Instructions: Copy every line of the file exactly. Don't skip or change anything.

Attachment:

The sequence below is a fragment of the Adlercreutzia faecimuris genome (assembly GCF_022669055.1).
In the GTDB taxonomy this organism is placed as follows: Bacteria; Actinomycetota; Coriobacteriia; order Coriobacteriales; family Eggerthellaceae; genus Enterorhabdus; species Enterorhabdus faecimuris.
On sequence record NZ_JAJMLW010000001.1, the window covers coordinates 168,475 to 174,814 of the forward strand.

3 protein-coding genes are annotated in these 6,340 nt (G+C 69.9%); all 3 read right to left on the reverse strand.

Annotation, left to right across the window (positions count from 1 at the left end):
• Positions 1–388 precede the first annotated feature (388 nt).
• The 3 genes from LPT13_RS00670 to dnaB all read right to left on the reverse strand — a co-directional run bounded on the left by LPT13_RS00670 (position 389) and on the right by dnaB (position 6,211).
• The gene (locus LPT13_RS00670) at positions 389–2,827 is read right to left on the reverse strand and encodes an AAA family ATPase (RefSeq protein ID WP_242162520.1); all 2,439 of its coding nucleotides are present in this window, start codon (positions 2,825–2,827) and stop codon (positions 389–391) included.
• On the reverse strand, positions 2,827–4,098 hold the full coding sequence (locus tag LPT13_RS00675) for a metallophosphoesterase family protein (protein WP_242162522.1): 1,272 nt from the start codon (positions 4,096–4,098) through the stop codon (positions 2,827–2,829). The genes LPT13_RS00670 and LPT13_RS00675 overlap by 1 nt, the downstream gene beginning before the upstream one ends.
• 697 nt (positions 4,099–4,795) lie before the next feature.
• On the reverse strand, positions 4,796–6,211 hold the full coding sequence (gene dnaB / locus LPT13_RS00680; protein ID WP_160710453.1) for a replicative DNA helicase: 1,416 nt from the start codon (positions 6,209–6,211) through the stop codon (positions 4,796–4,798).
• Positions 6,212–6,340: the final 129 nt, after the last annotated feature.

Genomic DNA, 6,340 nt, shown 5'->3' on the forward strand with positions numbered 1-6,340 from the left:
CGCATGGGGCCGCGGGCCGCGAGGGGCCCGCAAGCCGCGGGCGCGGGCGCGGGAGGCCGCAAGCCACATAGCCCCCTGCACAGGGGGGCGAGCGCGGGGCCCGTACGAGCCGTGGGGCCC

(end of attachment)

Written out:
The sequence below is a fragment of the Adlercreutzia faecimuris genome (assembly GCF_022669055.1).
In the GTDB taxonomy this organism is placed as follows: Bacteria; Actinomycetota; Coriobacteriia; order Coriobacteriales; family Eggerthellaceae; genus Enterorhabdus; species Enterorhabdus faecimuris.
On sequence record NZ_JAJMLW010000001.1, the window covers coordinates 168,475 to 174,814 of the forward strand.

3 protein-coding genes are annotated in these 6,340 nt (G+C 69.9%); all 3 read right to left on the reverse strand.

Annotation, left to right across the window (positions count from 1 at the left end):
• Positions 1–388 precede the first annotated feature (388 nt).
• The 3 genes from LPT13_RS00670 to dnaB all read right to left on the reverse strand — a co-directional run bounded on the left by LPT13_RS00670 (position 389) and on the right by dnaB (position 6,211).
• The gene (locus LPT13_RS00670) at positions 389–2,827 is read right to left on the reverse strand and encodes an AAA family ATPase (RefSeq protein ID WP_242162520.1); all 2,439 of its coding nucleotides are present in this window, start codon (positions 2,825–2,827) and stop codon (positions 389–391) included.
• On the reverse strand, positions 2,827–4,098 hold the full coding sequence (locus tag LPT13_RS00675) for a metallophosphoesterase family protein (protein WP_242162522.1): 1,272 nt from the start codon (positions 4,096–4,098) through the stop codon (positions 2,827–2,829). The genes LPT13_RS00670 and LPT13_RS00675 overlap by 1 nt, the downstream gene beginning before the upstream one ends.
• 697 nt (positions 4,099–4,795) lie before the next feature.
• On the reverse strand, positions 4,796–6,211 hold the full coding sequence (gene dnaB / locus LPT13_RS00680; protein ID WP_160710453.1) for a replicative DNA helicase: 1,416 nt from the start codon (positions 6,209–6,211) through the stop codon (positions 4,796–4,798).
• Positions 6,212–6,340: the final 129 nt, after the last annotated feature.

Genomic DNA, 6,340 nt, shown 5'->3' on the forward strand with positions numbered 1-6,340 from the left:
CGCATGGGGCCGCGGGCCGCGAGGGGCCCGCAAGCCGCGGGCGCGGGCGCGGGAGGCCGCAAGCCACATAGCCCCCTGCACAGGGGGGCGAGCGCGGGGCCCGTACGAGCCGTGGGGCCC